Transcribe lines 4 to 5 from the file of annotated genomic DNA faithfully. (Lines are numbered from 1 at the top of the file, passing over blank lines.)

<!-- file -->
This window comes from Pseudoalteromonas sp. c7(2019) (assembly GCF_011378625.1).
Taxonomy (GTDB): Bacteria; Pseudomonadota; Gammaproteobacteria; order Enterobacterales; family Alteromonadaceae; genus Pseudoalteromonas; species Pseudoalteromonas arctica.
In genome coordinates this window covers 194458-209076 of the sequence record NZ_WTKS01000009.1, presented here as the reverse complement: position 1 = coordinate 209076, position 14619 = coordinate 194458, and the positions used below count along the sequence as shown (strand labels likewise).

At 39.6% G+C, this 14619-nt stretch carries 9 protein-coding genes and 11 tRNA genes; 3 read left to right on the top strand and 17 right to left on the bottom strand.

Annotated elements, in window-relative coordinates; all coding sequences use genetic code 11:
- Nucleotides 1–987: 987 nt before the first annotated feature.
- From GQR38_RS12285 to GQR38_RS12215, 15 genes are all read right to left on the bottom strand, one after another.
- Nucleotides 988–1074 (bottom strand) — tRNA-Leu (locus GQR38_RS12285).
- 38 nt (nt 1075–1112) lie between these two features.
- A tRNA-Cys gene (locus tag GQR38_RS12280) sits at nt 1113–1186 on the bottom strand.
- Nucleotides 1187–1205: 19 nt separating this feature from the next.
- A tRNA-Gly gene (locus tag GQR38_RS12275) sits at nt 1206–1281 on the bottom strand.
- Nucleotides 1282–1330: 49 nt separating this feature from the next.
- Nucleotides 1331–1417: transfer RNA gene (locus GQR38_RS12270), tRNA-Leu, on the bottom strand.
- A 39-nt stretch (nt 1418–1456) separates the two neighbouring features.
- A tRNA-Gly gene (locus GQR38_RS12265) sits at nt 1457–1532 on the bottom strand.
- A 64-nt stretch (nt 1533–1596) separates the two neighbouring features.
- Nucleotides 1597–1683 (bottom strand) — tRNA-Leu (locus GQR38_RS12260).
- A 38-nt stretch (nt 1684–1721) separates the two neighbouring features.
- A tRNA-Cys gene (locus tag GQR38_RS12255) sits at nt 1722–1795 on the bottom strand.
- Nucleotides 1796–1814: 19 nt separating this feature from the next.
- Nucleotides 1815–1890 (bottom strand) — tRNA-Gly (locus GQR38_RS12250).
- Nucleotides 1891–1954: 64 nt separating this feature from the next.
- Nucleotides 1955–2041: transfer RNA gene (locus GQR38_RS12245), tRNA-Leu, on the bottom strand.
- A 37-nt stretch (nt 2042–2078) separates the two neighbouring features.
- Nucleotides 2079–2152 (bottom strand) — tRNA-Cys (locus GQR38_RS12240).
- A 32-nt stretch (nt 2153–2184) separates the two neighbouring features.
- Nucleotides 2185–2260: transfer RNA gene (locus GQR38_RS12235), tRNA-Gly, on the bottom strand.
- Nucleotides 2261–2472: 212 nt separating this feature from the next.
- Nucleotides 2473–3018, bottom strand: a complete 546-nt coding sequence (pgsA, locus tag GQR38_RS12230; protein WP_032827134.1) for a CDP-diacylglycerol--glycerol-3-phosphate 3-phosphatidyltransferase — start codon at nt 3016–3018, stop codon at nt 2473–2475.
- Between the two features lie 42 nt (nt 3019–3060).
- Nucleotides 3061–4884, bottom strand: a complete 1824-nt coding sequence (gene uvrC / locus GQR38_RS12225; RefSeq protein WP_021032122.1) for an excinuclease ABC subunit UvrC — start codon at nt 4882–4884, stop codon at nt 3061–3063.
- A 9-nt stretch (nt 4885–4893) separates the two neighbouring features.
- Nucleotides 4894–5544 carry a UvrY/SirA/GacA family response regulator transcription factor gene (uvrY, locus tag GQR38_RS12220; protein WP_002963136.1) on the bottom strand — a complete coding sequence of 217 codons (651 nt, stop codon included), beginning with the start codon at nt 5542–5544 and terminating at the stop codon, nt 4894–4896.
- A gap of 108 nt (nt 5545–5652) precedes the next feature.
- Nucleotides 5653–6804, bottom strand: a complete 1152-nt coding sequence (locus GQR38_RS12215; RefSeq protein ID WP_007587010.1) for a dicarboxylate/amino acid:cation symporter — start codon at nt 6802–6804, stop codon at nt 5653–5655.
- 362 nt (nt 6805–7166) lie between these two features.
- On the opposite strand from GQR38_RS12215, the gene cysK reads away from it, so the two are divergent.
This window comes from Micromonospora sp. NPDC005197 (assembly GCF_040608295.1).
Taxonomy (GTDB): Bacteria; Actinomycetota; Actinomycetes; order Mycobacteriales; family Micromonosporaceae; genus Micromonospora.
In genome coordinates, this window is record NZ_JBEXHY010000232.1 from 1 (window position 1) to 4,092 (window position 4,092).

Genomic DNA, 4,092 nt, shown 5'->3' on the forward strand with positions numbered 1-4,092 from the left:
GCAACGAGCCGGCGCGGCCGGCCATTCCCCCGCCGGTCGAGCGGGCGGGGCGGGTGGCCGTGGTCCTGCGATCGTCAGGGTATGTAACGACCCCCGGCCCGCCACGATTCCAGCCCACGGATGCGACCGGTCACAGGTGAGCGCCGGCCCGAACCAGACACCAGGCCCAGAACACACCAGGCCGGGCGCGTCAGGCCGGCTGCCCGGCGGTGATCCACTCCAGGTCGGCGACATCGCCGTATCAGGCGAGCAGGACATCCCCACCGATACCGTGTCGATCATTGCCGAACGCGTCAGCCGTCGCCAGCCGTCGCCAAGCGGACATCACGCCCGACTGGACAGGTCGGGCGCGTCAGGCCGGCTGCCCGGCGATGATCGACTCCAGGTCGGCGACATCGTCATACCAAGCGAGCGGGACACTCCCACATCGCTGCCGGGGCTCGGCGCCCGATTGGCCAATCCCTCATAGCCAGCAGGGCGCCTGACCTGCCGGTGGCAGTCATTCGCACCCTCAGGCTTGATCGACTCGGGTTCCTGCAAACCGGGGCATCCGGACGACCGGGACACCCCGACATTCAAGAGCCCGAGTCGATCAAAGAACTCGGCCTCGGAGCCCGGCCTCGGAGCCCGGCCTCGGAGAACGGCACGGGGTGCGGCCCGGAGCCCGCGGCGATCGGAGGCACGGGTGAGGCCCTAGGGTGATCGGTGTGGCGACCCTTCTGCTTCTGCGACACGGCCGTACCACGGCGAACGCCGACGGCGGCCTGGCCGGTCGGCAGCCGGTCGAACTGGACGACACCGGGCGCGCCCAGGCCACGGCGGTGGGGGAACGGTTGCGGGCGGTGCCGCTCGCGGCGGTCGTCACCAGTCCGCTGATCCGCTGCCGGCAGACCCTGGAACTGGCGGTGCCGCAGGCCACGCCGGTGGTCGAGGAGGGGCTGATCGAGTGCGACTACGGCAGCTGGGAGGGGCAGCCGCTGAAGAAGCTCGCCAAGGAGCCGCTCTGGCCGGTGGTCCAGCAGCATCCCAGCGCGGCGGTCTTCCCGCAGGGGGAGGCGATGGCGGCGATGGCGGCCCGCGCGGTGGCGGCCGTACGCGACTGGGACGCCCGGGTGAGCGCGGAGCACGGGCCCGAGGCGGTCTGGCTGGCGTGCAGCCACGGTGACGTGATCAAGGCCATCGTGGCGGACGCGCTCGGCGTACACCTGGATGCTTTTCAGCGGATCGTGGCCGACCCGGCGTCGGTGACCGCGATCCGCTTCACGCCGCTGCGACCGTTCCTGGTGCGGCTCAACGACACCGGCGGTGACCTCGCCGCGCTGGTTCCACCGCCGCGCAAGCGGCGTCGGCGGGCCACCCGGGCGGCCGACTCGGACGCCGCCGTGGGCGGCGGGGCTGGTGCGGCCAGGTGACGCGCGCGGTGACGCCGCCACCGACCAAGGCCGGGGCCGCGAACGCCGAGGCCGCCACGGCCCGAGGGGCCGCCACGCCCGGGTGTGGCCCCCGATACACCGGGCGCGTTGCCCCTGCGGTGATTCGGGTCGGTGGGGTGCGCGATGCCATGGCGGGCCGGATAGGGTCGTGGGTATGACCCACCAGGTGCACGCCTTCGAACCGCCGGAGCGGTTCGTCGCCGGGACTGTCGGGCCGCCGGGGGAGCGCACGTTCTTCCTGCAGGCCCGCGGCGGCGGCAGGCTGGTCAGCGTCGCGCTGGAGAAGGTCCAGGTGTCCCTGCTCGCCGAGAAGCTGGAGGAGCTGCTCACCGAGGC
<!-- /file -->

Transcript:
At 39.6% G+C, this 14619-nt stretch carries 9 protein-coding genes and 11 tRNA genes; 3 read left to right on the top strand and 17 right to left on the bottom strand.

Annotated elements, in window-relative coordinates; all coding sequences use genetic code 11: